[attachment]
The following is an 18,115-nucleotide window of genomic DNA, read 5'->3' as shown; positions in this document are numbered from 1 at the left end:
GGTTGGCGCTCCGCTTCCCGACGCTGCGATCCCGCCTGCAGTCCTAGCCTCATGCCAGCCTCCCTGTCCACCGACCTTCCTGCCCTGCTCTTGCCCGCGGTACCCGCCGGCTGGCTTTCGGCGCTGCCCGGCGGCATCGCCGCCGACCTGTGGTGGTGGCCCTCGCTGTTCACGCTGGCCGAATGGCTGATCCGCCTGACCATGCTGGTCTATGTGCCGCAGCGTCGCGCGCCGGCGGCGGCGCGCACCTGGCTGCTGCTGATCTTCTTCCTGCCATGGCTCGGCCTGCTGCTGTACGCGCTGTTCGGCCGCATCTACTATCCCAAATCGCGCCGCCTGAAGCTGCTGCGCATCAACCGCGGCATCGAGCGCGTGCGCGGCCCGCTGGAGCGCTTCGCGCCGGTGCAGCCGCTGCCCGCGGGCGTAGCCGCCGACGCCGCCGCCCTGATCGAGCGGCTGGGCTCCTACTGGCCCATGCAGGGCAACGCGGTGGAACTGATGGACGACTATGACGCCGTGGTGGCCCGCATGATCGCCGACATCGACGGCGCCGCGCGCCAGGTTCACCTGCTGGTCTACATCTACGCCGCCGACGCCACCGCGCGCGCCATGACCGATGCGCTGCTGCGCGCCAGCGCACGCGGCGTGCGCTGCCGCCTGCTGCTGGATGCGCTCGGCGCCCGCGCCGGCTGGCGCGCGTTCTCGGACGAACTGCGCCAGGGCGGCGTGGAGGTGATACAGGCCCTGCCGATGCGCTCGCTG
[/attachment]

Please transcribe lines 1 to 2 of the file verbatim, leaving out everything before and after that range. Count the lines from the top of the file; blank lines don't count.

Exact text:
The following is an 18,115-nucleotide window of genomic DNA, read 5'->3' as shown; positions in this document are numbered from 1 at the left end:
GGTTGGCGCTCCGCTTCCCGACGCTGCGATCCCGCCTGCAGTCCTAGCCTCATGCCAGCCTCCCTGTCCACCGACCTTCCTGCCCTGCTCTTGCCCGCGGTACCCGCCGGCTGGCTTTCGGCGCTGCCCGGCGGCATCGCCGCCGACCTGTGGTGGTGGCCCTCGCTGTTCACGCTGGCCGAATGGCTGATCCGCCTGACCATGCTGGTCTATGTGCCGCAGCGTCGCGCGCCGGCGGCGGCGCGCACCTGGCTGCTGCTGATCTTCTTCCTGCCATGGCTCGGCCTGCTGCTGTACGCGCTGTTCGGCCGCATCTACTATCCCAAATCGCGCCGCCTGAAGCTGCTGCGCATCAACCGCGGCATCGAGCGCGTGCGCGGCCCGCTGGAGCGCTTCGCGCCGGTGCAGCCGCTGCCCGCGGGCGTAGCCGCCGACGCCGCCGCCCTGATCGAGCGGCTGGGCTCCTACTGGCCCATGCAGGGCAACGCGGTGGAACTGATGGACGACTATGACGCCGTGGTGGCCCGCATGATCGCCGACATCGACGGCGCCGCGCGCCAGGTTCACCTGCTGGTCTACATCTACGCCGCCGACGCCACCGCGCGCGCCATGACCGATGCGCTGCTGCGCGCCAGCGCACGCGGCGTGCGCTGCCGCCTGCTGCTGGATGCGCTCGGCGCCCGCGCCGGCTGGCGCGCGTTCTCGGACGAACTGCGCCAGGGCGGCGTGGAGGTGATACAGGCCCTGCCGATGCGCTCGCTG